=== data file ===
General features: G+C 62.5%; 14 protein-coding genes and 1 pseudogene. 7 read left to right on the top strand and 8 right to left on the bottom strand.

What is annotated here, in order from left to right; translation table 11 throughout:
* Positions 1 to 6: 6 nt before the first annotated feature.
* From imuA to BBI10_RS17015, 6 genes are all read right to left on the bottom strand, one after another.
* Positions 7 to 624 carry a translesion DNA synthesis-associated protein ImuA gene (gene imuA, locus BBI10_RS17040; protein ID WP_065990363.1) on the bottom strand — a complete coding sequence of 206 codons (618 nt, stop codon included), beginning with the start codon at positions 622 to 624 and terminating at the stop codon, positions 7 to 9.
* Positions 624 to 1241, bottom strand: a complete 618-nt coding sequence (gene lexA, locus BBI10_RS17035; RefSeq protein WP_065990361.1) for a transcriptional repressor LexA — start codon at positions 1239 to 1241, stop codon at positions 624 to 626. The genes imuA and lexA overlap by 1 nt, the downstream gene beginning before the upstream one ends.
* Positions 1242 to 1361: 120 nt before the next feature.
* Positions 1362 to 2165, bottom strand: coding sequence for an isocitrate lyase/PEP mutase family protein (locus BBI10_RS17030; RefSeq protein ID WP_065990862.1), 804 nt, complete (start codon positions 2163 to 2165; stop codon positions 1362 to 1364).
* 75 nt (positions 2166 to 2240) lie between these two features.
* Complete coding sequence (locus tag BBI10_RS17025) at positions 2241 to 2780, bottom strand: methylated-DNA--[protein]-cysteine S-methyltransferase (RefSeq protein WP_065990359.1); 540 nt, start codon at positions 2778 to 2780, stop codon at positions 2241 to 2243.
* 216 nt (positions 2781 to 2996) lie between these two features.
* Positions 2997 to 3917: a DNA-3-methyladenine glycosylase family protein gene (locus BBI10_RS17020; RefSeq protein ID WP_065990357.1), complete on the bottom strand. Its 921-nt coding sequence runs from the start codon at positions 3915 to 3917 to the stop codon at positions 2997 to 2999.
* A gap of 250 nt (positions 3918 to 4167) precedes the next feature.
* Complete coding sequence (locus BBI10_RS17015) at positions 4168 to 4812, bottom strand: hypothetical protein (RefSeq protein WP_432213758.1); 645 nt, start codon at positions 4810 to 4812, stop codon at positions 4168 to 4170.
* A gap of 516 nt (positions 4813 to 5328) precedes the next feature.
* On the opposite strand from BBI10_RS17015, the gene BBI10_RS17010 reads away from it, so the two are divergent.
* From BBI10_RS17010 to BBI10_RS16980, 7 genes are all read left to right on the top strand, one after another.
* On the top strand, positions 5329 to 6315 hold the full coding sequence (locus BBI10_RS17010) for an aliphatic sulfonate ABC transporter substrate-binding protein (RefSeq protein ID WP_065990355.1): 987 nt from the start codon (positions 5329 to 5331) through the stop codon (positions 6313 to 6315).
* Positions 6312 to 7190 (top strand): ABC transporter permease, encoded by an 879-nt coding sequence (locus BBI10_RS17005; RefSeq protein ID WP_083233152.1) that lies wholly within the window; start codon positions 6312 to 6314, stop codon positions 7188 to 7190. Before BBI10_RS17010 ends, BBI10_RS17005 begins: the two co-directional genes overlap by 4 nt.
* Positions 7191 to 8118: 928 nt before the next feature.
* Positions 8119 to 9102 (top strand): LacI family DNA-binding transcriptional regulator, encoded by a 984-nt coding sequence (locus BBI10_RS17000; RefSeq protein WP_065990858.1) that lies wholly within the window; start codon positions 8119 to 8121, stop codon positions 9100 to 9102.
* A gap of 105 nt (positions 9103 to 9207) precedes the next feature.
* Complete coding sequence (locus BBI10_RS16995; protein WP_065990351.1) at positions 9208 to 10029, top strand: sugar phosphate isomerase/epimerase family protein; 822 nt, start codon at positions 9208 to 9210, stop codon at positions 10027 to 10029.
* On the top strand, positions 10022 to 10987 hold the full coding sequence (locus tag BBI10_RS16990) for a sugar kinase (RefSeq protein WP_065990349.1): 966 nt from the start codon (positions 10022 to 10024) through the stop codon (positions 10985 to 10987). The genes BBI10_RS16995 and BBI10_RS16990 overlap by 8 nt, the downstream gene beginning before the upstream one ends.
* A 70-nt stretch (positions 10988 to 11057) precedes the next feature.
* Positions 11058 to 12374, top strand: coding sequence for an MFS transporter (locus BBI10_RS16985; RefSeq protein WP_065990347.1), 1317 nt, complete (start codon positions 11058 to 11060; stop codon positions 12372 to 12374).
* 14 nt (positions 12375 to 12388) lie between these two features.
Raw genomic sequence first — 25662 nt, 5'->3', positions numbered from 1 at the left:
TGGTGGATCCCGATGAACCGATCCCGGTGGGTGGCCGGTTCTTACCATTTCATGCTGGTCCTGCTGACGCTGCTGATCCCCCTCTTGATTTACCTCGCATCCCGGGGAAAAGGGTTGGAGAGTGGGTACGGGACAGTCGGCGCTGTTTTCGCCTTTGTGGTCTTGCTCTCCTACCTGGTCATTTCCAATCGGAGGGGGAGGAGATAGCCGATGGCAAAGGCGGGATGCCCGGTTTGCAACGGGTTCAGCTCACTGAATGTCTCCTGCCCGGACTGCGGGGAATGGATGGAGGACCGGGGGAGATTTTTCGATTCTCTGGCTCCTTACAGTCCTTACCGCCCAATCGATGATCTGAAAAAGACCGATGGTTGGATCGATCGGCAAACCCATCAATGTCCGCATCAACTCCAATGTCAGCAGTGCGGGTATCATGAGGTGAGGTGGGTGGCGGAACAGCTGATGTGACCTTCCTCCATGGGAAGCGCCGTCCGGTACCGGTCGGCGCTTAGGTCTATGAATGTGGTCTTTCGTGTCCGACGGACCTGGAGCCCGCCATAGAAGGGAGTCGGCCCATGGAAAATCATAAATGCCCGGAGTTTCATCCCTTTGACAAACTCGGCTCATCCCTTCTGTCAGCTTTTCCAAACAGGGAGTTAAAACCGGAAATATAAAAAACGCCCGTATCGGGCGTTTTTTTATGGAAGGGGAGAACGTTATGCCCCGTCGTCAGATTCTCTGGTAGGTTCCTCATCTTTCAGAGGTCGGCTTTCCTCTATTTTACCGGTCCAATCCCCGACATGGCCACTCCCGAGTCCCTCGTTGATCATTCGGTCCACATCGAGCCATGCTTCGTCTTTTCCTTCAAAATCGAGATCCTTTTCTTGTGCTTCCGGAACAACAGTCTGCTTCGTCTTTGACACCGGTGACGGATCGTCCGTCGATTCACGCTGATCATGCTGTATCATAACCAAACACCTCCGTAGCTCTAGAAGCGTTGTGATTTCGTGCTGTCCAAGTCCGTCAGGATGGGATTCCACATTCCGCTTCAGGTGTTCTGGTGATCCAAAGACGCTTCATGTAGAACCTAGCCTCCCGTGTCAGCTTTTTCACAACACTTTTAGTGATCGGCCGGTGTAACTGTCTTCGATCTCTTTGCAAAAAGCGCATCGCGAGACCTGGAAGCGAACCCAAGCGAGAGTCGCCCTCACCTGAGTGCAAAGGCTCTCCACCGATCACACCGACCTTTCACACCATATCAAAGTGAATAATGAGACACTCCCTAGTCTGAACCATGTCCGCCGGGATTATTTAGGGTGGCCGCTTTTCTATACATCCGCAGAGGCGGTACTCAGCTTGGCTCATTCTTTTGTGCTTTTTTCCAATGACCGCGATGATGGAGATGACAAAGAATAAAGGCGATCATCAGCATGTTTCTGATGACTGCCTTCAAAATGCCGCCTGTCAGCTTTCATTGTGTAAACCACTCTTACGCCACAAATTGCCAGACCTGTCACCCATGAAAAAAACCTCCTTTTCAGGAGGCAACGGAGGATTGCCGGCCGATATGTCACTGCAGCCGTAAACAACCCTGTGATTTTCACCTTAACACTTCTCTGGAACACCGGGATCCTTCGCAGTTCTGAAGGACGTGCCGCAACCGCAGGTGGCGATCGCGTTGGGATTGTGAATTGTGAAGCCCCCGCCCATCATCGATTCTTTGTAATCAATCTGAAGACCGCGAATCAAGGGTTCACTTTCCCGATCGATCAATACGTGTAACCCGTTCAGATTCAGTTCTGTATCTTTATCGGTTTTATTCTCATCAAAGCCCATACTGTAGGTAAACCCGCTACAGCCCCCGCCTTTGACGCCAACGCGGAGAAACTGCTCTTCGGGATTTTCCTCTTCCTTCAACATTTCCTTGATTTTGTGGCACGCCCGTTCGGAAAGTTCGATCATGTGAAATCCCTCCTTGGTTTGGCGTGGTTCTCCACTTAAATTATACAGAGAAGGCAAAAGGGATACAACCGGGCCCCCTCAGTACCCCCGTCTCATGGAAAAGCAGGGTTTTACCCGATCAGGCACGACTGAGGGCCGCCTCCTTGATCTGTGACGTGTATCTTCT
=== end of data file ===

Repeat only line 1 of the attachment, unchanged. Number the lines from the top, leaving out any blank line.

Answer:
General features: G+C 62.5%; 14 protein-coding genes and 1 pseudogene. 7 read left to right on the top strand and 8 right to left on the bottom strand.